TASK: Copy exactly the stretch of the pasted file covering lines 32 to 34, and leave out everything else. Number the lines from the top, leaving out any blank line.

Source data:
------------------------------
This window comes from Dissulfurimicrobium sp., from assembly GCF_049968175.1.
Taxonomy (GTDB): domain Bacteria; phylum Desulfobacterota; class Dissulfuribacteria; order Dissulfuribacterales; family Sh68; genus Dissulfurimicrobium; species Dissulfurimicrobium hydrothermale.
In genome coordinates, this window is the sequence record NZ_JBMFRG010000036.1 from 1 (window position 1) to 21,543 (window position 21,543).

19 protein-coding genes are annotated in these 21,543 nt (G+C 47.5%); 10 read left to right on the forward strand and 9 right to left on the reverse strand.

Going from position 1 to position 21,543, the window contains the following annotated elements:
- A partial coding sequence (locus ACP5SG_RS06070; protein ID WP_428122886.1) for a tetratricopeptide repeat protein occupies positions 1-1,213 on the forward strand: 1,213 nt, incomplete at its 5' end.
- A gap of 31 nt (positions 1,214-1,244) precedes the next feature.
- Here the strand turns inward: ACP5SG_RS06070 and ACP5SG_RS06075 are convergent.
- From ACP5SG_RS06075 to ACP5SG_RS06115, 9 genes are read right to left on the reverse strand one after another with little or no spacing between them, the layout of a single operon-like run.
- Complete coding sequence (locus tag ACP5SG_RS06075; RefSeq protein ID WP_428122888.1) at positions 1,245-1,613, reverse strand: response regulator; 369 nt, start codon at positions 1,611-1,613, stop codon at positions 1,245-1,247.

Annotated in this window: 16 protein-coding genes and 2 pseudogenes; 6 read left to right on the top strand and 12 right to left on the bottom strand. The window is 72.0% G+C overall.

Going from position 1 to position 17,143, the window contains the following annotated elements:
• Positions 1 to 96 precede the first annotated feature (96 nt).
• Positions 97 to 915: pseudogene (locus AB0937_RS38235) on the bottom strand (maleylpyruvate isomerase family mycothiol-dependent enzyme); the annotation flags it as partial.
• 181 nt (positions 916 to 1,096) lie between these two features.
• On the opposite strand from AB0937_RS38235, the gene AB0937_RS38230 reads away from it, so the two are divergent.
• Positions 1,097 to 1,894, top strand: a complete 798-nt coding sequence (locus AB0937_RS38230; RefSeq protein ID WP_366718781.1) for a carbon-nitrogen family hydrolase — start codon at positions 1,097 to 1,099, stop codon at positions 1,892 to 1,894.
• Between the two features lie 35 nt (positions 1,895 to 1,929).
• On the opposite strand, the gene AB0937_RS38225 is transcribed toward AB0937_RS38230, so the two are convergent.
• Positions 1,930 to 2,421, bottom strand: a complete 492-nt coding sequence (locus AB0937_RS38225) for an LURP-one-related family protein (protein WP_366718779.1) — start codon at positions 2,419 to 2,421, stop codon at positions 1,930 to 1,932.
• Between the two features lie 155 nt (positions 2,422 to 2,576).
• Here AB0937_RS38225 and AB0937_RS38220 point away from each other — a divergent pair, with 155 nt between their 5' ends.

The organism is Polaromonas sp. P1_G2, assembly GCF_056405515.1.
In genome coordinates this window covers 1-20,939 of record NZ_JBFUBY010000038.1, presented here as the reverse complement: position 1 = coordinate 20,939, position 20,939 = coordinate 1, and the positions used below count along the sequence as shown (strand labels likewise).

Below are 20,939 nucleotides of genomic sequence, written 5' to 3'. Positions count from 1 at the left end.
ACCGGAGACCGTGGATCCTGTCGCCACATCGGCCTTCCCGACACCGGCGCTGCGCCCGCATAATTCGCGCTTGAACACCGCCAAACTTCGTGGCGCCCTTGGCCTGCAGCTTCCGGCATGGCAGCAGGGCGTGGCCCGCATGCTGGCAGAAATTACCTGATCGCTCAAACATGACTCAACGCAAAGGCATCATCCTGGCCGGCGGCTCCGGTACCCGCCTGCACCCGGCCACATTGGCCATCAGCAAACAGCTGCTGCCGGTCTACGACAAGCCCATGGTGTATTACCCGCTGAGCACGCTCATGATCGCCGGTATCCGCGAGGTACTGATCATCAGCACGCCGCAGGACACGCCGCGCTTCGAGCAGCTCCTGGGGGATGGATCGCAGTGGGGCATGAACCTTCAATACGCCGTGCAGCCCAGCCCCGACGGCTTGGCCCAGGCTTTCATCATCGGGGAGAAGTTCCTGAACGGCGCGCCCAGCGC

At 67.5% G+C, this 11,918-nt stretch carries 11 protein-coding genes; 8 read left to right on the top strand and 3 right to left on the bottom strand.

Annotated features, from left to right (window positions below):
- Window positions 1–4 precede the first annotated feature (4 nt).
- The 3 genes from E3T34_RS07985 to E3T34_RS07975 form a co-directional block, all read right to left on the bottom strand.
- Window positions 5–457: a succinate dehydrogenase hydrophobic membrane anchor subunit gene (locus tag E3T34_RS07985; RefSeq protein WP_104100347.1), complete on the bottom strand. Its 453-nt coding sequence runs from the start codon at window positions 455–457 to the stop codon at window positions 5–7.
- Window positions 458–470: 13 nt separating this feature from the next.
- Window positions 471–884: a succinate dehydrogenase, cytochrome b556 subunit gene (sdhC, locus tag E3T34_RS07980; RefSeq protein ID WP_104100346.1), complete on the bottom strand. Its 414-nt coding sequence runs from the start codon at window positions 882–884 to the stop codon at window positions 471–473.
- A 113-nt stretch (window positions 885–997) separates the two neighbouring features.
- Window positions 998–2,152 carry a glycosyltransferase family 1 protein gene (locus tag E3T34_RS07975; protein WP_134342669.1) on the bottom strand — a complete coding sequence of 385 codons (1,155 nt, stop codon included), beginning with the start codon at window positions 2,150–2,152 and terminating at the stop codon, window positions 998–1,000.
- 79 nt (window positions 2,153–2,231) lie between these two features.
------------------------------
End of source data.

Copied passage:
- Window positions 458–470: 13 nt separating this feature from the next.
- Window positions 471–884: a succinate dehydrogenase, cytochrome b556 subunit gene (sdhC, locus tag E3T34_RS07980; RefSeq protein ID WP_104100346.1), complete on the bottom strand. Its 414-nt coding sequence runs from the start codon at window positions 882–884 to the stop codon at window positions 471–473.
- A 113-nt stretch (window positions 885–997) separates the two neighbouring features.